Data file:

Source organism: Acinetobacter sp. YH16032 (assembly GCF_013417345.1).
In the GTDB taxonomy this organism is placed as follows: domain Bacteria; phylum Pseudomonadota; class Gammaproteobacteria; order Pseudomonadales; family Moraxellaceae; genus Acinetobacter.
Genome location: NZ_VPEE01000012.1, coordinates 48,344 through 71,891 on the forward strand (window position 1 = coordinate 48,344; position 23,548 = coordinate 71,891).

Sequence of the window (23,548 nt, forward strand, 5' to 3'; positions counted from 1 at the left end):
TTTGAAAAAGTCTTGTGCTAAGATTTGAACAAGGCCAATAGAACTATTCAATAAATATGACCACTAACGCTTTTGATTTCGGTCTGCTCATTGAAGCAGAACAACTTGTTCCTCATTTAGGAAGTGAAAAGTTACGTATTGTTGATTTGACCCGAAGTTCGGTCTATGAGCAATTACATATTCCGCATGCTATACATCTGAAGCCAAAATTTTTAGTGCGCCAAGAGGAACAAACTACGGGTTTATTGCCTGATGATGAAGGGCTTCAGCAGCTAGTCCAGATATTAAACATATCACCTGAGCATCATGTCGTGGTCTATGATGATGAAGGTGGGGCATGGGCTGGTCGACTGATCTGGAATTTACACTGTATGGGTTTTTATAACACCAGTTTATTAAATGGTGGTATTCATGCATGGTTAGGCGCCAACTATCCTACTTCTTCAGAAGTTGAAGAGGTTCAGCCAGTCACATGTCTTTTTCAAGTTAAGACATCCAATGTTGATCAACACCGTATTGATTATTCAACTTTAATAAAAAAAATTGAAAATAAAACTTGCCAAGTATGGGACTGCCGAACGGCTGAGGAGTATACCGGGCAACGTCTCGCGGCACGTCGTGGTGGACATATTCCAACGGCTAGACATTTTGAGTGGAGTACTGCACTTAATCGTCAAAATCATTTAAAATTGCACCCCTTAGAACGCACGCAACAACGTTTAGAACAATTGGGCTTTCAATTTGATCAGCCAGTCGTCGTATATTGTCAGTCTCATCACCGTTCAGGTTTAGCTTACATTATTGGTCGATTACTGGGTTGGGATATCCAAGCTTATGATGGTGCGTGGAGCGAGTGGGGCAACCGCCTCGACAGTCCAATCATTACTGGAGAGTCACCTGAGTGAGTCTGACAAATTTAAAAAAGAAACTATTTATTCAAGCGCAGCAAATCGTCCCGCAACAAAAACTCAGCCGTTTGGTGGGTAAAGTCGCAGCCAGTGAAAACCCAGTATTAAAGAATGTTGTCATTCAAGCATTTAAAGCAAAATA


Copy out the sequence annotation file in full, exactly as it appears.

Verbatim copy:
Source organism: Acinetobacter sp. YH16032 (assembly GCF_013417345.1).
In the GTDB taxonomy this organism is placed as follows: domain Bacteria; phylum Pseudomonadota; class Gammaproteobacteria; order Pseudomonadales; family Moraxellaceae; genus Acinetobacter.
Genome location: NZ_VPEE01000012.1, coordinates 48,344 through 71,891 on the forward strand (window position 1 = coordinate 48,344; position 23,548 = coordinate 71,891).

Sequence of the window (23,548 nt, forward strand, 5' to 3'; positions counted from 1 at the left end):
TTTGAAAAAGTCTTGTGCTAAGATTTGAACAAGGCCAATAGAACTATTCAATAAATATGACCACTAACGCTTTTGATTTCGGTCTGCTCATTGAAGCAGAACAACTTGTTCCTCATTTAGGAAGTGAAAAGTTACGTATTGTTGATTTGACCCGAAGTTCGGTCTATGAGCAATTACATATTCCGCATGCTATACATCTGAAGCCAAAATTTTTAGTGCGCCAAGAGGAACAAACTACGGGTTTATTGCCTGATGATGAAGGGCTTCAGCAGCTAGTCCAGATATTAAACATATCACCTGAGCATCATGTCGTGGTCTATGATGATGAAGGTGGGGCATGGGCTGGTCGACTGATCTGGAATTTACACTGTATGGGTTTTTATAACACCAGTTTATTAAATGGTGGTATTCATGCATGGTTAGGCGCCAACTATCCTACTTCTTCAGAAGTTGAAGAGGTTCAGCCAGTCACATGTCTTTTTCAAGTTAAGACATCCAATGTTGATCAACACCGTATTGATTATTCAACTTTAATAAAAAAAATTGAAAATAAAACTTGCCAAGTATGGGACTGCCGAACGGCTGAGGAGTATACCGGGCAACGTCTCGCGGCACGTCGTGGTGGACATATTCCAACGGCTAGACATTTTGAGTGGAGTACTGCACTTAATCGTCAAAATCATTTAAAATTGCACCCCTTAGAACGCACGCAACAACGTTTAGAACAATTGGGCTTTCAATTTGATCAGCCAGTCGTCGTATATTGTCAGTCTCATCACCGTTCAGGTTTAGCTTACATTATTGGTCGATTACTGGGTTGGGATATCCAAGCTTATGATGGTGCGTGGAGCGAGTGGGGCAACCGCCTCGACAGTCCAATCATTACTGGAGAGTCACCTGAGTGAGTCTGACAAATTTAAAAAAGAAACTATTTATTCAAGCGCAGCAAATCGTCCCGCAACAAAAACTCAGCCGTTTGGTGGGTAAAGTCGCAGCCAGTGAAAACCCAGTATTAAAGAATGTTGTCATTCAAGCATTTAAAGCAAAATA